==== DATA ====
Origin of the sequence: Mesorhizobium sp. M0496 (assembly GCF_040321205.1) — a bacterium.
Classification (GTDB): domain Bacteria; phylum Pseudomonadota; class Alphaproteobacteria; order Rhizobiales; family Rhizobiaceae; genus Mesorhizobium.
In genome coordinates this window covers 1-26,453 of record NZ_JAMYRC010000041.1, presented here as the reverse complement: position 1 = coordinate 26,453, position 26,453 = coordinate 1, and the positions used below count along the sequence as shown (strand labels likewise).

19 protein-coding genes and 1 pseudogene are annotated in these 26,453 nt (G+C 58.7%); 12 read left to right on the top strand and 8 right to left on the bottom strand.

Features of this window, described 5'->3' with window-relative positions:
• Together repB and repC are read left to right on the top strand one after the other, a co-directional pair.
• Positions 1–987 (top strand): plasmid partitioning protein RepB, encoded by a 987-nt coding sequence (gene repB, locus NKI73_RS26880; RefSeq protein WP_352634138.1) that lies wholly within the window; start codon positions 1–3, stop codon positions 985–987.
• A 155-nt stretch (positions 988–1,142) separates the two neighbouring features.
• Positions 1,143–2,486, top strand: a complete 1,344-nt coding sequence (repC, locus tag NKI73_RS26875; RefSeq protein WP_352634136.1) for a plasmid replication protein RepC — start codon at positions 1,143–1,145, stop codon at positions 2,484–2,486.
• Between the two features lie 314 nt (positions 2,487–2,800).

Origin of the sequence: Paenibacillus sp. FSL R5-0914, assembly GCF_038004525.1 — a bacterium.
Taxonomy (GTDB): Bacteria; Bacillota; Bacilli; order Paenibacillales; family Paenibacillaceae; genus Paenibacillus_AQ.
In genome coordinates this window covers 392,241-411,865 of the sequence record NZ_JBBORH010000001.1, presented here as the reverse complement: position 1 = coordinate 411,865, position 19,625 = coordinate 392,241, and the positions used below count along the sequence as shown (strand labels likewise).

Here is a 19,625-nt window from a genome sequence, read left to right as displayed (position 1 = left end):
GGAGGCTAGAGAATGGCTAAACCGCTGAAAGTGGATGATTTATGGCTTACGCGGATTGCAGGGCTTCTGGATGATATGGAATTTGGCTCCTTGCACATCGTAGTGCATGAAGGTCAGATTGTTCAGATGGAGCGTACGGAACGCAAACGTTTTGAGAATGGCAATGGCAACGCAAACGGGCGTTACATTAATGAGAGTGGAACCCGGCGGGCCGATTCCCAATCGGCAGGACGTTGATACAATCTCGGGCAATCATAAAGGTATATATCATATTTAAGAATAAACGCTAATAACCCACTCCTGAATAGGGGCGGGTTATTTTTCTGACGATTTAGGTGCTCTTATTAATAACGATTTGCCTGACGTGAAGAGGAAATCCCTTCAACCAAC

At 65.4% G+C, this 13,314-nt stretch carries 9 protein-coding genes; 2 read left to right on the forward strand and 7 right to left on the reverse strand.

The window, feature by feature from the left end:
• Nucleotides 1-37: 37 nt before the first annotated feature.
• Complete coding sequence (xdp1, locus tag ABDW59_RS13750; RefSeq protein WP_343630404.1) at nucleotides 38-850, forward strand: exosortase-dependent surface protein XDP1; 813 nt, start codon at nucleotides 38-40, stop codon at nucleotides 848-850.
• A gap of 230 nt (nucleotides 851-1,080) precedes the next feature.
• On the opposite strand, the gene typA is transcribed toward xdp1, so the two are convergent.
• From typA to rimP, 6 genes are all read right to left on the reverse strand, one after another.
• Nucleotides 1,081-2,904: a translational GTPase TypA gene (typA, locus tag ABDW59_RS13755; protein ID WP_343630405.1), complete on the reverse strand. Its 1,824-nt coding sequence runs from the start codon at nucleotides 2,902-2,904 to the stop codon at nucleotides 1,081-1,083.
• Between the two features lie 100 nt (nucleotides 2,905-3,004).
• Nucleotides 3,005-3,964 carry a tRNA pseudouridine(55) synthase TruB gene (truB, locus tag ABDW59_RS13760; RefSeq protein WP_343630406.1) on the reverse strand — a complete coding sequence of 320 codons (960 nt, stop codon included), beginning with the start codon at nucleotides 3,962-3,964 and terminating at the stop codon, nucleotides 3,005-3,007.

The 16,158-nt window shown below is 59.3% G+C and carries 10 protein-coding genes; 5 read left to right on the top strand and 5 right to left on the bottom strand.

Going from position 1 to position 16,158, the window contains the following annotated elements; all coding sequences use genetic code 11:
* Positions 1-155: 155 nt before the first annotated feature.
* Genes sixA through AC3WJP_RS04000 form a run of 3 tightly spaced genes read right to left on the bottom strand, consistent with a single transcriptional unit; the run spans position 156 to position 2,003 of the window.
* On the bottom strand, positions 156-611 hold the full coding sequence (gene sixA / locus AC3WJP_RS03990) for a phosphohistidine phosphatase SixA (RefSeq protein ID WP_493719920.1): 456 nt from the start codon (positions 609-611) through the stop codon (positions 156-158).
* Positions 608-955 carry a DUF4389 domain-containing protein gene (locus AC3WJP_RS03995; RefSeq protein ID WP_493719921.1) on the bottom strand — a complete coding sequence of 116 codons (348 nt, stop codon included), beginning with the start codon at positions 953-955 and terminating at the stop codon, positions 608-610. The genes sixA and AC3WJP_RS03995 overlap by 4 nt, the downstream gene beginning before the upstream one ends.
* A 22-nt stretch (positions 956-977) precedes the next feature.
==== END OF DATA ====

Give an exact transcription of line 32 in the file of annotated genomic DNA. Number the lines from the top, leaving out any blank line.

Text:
* A 22-nt stretch (positions 956-977) precedes the next feature.